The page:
Ten drugs doctors may not want to prescribe

Ten Drugs Doctors Should Consider De-Prescribing

Full credit to Dr David Edelberg for this post.

Physicians use the word polypharmacy when a patient is taking five or more prescription drugs daily. A recent survey showed that half of women Medicare recipients were taking five or more drugs daily, and 12% of them were taking ten (!) or more.

New patients frequently arrive at WholeHealth Chicago carrying bags stuffed like piñatas with prescription drugs and nutritional supplements, the latter recommended by someone (online ad, health food store clerk) and never discontinued.

The online medical journal Medscape recently published a list of drugs doctors should strongly consider discontinuing in their patients. My first thought? “It’s about time.”

Here’s the list:

Antibiotics before dental procedures to prevent infection are frequently but misguidedly recommended. Both the ADA (American Dental Association) and the AAOS (American Academy of Orthopedic Surgeons) no longer encourage prophylactic antibiotics because there’s no evidence that doing so prevents much of anything.

Proton pump inhibitors (PPIs including Prilosec, Prevacid, Protonix, Dexilant) for long-term use. There are a handful of patients who do need daily PPIs–mainly those with severe reflux and elderly patients taking NSAIDs–but most do not. PPIs interfere with the absorption of calcium (increasing fracture risk), vitamin B-12, and thyroid and increase the risk of C. difficile  infection.

Statins for the primary prevention of heart disease. Here’s the title of one JAMA article that says it all: The Debate is Intense But the Data Are Weak. Statins are statistically useful in reducing heart risk in people with diabetes as well as preventing a second heart attack in someone who has already had one. But doctors are prescribing statins less frequently for people who have high cholesterol but no other risk factors. It’s also being recommended that statins not be prescribed to anyone over 75.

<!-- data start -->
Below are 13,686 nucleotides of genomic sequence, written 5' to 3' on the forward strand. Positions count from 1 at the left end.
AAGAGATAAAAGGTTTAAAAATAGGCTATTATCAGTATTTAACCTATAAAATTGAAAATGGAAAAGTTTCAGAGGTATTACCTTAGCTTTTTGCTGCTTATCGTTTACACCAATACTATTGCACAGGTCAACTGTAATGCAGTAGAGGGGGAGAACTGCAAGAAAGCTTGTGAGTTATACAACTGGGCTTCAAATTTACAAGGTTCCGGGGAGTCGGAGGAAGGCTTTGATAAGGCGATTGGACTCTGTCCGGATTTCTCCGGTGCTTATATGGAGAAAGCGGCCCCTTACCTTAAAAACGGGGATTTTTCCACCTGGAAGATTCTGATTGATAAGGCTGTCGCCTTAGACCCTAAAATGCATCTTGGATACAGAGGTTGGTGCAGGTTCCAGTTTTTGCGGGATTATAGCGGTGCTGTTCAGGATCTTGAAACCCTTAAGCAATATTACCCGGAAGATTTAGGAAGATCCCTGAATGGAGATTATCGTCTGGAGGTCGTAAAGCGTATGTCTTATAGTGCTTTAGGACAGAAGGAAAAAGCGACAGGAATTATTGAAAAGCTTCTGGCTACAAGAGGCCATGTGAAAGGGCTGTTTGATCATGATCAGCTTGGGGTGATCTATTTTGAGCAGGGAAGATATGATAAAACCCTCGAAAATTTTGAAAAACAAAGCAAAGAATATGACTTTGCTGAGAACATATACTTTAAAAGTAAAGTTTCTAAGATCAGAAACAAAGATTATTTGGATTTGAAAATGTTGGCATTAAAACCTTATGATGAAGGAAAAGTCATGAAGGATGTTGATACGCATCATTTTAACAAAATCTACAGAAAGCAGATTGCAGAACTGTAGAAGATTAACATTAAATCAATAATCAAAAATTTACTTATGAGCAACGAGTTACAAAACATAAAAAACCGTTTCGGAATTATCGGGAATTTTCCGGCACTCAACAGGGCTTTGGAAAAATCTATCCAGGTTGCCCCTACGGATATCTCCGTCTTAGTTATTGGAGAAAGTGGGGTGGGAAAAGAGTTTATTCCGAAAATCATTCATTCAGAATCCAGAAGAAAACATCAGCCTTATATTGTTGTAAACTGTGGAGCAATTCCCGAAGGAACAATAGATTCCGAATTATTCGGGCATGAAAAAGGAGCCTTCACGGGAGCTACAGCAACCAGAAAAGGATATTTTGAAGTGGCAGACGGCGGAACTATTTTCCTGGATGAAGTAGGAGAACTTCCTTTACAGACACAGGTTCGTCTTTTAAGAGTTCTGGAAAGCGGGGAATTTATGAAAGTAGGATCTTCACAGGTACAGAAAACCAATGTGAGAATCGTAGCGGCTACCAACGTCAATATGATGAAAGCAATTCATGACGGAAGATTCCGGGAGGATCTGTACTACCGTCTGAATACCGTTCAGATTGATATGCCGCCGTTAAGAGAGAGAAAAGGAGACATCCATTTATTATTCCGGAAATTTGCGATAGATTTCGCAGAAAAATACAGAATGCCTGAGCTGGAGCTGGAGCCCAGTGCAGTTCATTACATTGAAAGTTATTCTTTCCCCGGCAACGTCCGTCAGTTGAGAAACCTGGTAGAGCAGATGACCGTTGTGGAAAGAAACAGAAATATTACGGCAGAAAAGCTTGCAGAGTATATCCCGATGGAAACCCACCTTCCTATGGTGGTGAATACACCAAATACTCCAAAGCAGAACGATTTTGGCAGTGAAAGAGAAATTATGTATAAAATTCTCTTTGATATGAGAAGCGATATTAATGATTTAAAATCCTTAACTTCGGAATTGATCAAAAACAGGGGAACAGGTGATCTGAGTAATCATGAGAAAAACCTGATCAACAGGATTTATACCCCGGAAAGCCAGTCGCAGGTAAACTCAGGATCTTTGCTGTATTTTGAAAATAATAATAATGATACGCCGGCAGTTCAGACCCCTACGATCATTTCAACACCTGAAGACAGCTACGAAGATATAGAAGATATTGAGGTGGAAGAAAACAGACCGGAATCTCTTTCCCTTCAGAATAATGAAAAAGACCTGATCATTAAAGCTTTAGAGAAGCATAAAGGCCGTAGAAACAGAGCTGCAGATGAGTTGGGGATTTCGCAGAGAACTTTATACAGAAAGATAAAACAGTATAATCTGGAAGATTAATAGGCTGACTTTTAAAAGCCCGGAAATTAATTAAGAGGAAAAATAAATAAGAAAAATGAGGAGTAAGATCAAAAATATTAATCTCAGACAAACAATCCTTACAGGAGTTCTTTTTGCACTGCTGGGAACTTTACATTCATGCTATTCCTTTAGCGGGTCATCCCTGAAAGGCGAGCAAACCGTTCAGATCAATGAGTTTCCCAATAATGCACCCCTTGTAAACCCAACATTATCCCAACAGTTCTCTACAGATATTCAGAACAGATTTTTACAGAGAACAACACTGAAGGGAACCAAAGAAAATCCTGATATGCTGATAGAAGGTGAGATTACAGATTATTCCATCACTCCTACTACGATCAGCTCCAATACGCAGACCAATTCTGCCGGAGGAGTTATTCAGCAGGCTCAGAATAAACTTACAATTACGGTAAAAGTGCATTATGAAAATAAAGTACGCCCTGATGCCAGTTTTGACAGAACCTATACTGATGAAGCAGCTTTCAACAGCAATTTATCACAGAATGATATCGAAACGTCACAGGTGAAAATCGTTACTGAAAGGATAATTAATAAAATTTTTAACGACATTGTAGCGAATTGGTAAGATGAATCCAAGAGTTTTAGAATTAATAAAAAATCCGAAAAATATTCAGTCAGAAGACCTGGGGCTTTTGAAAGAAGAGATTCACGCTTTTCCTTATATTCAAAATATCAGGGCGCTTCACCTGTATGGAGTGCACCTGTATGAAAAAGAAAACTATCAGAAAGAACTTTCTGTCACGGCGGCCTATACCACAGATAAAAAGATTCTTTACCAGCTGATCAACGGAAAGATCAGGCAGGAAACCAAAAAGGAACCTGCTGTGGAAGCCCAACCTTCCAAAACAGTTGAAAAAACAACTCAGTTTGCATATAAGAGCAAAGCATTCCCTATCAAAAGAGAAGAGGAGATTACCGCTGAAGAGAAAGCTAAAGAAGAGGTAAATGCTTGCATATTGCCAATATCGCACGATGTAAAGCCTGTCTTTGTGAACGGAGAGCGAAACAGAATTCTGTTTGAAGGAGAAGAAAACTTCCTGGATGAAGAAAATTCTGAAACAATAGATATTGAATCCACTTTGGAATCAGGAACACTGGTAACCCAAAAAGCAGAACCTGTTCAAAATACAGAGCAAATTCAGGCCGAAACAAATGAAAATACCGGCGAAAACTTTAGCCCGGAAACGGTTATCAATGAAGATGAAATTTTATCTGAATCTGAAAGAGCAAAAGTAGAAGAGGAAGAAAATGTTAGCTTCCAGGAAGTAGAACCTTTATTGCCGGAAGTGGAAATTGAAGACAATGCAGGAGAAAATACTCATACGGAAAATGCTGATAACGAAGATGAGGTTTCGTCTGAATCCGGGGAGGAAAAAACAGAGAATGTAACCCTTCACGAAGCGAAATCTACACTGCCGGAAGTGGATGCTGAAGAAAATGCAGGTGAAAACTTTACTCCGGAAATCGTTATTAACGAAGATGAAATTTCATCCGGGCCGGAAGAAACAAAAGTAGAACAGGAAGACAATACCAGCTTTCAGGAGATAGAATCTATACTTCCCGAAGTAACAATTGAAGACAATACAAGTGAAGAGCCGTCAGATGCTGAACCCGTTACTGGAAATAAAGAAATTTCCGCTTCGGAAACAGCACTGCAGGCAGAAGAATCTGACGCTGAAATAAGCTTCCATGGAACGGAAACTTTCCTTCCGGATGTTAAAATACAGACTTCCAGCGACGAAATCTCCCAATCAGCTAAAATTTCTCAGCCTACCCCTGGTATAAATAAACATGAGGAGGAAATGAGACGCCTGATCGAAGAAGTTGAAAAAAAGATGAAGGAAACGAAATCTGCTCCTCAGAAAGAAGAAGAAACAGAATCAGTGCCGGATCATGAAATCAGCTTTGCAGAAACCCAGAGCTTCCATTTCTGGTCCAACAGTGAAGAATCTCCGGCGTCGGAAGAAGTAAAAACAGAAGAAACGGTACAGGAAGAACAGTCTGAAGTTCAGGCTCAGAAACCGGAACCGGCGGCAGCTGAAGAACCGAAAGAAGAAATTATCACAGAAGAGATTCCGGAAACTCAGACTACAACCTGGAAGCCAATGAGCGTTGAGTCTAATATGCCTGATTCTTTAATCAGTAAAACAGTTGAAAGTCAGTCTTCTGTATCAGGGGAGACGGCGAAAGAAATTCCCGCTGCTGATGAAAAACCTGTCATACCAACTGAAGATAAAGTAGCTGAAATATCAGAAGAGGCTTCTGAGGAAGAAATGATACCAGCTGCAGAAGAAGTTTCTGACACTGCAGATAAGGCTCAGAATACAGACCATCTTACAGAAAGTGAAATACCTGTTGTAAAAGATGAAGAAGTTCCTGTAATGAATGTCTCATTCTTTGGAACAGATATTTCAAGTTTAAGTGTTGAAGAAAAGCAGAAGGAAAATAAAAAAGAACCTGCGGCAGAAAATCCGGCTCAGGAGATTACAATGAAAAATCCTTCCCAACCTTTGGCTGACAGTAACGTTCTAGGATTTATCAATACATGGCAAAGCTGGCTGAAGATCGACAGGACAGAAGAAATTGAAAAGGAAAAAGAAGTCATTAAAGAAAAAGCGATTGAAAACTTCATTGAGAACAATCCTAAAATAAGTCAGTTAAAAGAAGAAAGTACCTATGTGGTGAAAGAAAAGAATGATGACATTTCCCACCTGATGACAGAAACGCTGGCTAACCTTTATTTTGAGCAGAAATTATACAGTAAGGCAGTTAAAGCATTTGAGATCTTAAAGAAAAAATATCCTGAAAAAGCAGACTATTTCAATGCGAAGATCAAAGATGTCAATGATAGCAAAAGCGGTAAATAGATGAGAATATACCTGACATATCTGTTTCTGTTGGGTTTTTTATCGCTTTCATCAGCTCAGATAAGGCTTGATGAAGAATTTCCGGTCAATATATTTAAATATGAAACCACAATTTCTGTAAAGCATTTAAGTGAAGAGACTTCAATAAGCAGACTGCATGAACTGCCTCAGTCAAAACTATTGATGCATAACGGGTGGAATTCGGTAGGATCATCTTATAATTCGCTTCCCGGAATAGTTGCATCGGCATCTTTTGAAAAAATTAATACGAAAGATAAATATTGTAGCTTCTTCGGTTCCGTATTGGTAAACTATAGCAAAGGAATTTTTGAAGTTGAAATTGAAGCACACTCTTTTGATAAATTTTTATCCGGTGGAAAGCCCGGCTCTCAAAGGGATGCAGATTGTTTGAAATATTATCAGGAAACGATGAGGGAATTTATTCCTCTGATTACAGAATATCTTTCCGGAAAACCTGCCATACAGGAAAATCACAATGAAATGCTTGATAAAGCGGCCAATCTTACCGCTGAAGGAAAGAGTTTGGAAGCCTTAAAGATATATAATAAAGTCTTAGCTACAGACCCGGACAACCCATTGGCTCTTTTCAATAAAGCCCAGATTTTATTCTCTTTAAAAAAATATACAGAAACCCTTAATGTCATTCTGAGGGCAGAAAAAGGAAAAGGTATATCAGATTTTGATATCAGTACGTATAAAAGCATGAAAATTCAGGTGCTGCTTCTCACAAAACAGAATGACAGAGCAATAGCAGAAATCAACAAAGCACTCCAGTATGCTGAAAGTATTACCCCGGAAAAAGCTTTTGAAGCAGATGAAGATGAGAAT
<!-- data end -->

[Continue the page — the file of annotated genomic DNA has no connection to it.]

The “Z drugs” after age 65 need to be prescribed with care. These include the anti-anxiety benzodiazepine and the sleep meds zolpidem (Ambien), zaleplon (Sonata), temazepam (Restoril), and eszopiclone (Lunesta), as well as the numerous SSRI antidepressants. All are associated with mental confusion and increased falls with fractures.

Beta blockers (atenolol, propranolol, sotalol, etc.) were once high on the list for people who had had a heart attack, to improve what’s called long-term mortality, but recent research has not sustained this. For years beta blockers were a go-to med for high blood pressure, but again, they’re just not all that great compared to other meds available. Because the side effects outweigh the benefits, we’ll see fewer of these being prescribed.

Medications for asthma and chronic obstructive lung disease. Some people need inhalers, especially so-called rescue inhalers, during allergy season. But, interestingly, a recent study showed that among patients prescribed long-acting inhalers like Advair and Symbicort, many never had a confirmed diagnosis of asthma. The current recommendation is if a doctor suspects a patient has asthma, ensure the diagnosis is accurate by using spirometry testing (or a referral to a pulmonologist) before prescribing a lifetime of expensive inhalers.

Medications for urinary incontinence caused by bladder spasm (overactive bladder), including Vesicare, Ditropan, and Flomax, are effective for maybe 10% of patients and are discontinued because of side effects in 7%. They’re generally useless for everyone else.

The most commonly prescribed medication for Alzheimer’s, Aricept (donepezil), usually works for only one patient out of ten and in that instance for a relatively short time. Side effects are very common: nausea, lack of appetite, urinary incontinence, weight loss, and fainting.

Muscle relaxants for back pain (methocarbamol/Robaxin, cyclobenzaprine/Flexeril, carisprodol/Soma, and a dozen others) generally don’t work and cause side effects in most people (drowsiness, dry mouth). In my practice, I used to prescribe low doses of a time-release (once a day) version of cyclobenzaprine called Amrix, which is often effective for people with fibromyalgia. But the Big Pharma company that makes it knew it had an effective drug, got greedy, and bumped up the price to $1,100 for 30 capsules. Insurers are simply refusing to pay for it.

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